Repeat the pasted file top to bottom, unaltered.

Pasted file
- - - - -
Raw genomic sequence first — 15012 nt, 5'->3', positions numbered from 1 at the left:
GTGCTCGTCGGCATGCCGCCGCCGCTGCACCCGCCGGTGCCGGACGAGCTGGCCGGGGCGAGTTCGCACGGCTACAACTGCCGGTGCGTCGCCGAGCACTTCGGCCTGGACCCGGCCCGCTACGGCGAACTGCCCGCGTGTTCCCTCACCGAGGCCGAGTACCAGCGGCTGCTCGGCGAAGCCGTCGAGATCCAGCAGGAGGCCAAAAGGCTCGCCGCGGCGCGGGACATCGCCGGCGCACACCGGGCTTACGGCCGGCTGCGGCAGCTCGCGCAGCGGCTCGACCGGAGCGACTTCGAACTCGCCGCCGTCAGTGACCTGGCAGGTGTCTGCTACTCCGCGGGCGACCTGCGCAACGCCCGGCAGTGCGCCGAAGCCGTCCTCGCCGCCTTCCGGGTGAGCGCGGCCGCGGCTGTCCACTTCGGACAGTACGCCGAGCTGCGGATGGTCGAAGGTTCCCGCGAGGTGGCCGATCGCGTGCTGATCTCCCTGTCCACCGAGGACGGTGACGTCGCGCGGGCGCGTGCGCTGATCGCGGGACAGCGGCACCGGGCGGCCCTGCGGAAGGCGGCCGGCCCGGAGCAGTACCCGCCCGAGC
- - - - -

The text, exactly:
Raw genomic sequence first — 15012 nt, 5'->3', positions numbered from 1 at the left:
GTGCTCGTCGGCATGCCGCCGCCGCTGCACCCGCCGGTGCCGGACGAGCTGGCCGGGGCGAGTTCGCACGGCTACAACTGCCGGTGCGTCGCCGAGCACTTCGGCCTGGACCCGGCCCGCTACGGCGAACTGCCCGCGTGTTCCCTCACCGAGGCCGAGTACCAGCGGCTGCTCGGCGAAGCCGTCGAGATCCAGCAGGAGGCCAAAAGGCTCGCCGCGGCGCGGGACATCGCCGGCGCACACCGGGCTTACGGCCGGCTGCGGCAGCTCGCGCAGCGGCTCGACCGGAGCGACTTCGAACTCGCCGCCGTCAGTGACCTGGCAGGTGTCTGCTACTCCGCGGGCGACCTGCGCAACGCCCGGCAGTGCGCCGAAGCCGTCCTCGCCGCCTTCCGGGTGAGCGCGGCCGCGGCTGTCCACTTCGGACAGTACGCCGAGCTGCGGATGGTCGAAGGTTCCCGCGAGGTGGCCGATCGCGTGCTGATCTCCCTGTCCACCGAGGACGGTGACGTCGCGCGGGCGCGTGCGCTGATCGCGGGACAGCGGCACCGGGCGGCCCTGCGGAAGGCGGCCGGCCCGGAGCAGTACCCGCCCGAGC